The only way that an alcoholic can escape addiction is when they develop the willingness to enter recovery. This willingness may occur as a result of hitting rock bottom . This bottom occurs when the addict has fallen as low in life as they want to go. They can’t face another as an alcoholic, and so now they now have the motivation to change. While it may not be possible for the spouse of an alcoholic to make this day arrive, they can do a lot to stop preventing it from occurring. This means not enabling the addict and not protecting them from the consequences of their behavior.
Treatment: If a pancreatic or liver tumor is identified and able to be surgically excised, the skin lesions may normalize for an extended period of time, but because these tumors metastasize (spread to other areas of the body) quickly, surgery is not curative. In cases of end stage liver disease, surgery is not possible, and the goal of therapy is to increase quality of life and decrease uncomfortable skin lesions with supportive care and addressing the nutritional abnormalities. Supportive care includes supplementing protein and necessary minerals and enzymes through the diet and oral supplements or by weekly intravenous amino acid infusions that are performed in the hospital on an outpatient basis until improvement in the skin is noted. Unfortunately, despite the supportive care, the disease will progress.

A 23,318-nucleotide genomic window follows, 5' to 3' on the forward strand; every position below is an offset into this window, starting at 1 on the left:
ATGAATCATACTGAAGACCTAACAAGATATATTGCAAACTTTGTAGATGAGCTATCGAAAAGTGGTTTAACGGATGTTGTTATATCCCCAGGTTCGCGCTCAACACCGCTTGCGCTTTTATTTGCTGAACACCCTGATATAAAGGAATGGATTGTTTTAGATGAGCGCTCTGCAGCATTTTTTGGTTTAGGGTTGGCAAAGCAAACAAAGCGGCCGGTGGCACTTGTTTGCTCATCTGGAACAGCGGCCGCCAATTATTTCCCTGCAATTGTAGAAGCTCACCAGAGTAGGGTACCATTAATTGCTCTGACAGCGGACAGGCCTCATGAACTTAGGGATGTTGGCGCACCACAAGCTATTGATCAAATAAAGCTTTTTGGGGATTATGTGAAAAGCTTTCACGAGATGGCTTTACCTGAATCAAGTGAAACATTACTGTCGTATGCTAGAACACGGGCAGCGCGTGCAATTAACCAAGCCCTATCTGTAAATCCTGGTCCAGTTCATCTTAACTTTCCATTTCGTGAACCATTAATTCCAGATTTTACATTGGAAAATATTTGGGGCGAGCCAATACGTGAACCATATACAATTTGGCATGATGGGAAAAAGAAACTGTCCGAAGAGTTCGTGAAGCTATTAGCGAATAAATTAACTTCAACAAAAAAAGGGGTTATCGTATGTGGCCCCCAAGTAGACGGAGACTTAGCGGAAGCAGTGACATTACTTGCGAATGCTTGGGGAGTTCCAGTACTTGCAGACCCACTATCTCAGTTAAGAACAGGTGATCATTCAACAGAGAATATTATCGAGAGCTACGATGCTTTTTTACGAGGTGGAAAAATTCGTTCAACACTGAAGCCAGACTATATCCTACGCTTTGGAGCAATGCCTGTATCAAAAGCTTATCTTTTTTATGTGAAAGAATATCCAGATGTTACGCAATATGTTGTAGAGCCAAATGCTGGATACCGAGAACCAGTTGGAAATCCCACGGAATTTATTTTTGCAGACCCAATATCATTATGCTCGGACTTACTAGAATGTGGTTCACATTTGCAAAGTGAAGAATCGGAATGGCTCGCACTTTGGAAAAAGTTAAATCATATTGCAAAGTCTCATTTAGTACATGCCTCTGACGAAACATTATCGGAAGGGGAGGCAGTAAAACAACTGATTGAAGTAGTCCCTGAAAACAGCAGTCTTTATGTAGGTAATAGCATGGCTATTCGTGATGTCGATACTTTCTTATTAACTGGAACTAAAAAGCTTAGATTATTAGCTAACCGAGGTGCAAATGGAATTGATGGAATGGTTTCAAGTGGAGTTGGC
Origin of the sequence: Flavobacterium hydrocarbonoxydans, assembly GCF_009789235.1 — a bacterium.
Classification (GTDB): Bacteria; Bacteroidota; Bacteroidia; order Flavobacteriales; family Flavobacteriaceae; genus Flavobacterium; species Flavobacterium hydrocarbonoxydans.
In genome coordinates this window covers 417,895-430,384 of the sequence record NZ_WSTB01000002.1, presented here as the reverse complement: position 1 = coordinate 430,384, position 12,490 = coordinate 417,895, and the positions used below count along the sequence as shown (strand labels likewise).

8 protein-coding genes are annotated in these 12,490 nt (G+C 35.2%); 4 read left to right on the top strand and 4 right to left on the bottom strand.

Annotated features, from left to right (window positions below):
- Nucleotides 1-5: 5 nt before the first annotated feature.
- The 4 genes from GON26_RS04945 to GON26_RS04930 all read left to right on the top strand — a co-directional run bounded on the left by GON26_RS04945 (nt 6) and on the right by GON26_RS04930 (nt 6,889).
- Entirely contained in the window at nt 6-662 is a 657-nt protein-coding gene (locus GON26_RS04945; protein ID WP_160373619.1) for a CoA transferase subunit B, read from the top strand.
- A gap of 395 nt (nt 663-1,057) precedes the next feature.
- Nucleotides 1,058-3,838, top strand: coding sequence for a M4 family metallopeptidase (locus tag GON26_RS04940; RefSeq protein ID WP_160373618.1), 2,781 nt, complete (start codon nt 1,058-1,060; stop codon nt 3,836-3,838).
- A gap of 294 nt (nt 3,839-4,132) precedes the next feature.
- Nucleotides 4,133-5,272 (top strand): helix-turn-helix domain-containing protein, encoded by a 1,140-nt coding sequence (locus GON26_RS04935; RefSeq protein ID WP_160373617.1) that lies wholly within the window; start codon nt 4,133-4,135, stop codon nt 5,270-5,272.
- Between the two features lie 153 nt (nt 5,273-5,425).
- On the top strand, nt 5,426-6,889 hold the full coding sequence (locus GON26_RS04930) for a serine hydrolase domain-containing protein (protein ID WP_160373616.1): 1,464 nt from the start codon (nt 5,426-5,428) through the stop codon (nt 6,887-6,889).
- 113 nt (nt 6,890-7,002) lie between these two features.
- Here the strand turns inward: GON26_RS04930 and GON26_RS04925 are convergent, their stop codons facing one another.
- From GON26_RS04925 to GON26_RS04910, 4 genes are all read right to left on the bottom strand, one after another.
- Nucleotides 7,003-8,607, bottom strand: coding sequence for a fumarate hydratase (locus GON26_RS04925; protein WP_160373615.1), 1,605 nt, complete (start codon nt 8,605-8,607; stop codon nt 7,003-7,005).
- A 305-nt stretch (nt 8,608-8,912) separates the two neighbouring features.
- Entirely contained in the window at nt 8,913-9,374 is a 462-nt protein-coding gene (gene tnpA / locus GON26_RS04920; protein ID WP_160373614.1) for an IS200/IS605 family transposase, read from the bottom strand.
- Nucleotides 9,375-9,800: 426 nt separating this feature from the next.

Oral contraceptives . Oral contraceptives can help ease symptoms associated with menopause, including irregular periods and mood swings, among others. Typically, oral contraceptives are recommended to women who are still having periods. For many women in their 40s, oral contraceptives provide the added benefit of preventing pregnancy. Still, taking oral contraceptivess close to menopause can make it difficult to determine when you have stopped menstruating. Women who smoke, have high blood pressure, experience migraines associated with aura or have diabetes, a history of gall bladder disease or blood clotting disorders should not use oral contraceptives. Discuss your health history with your health care professional and ask for guidance on this treatment option.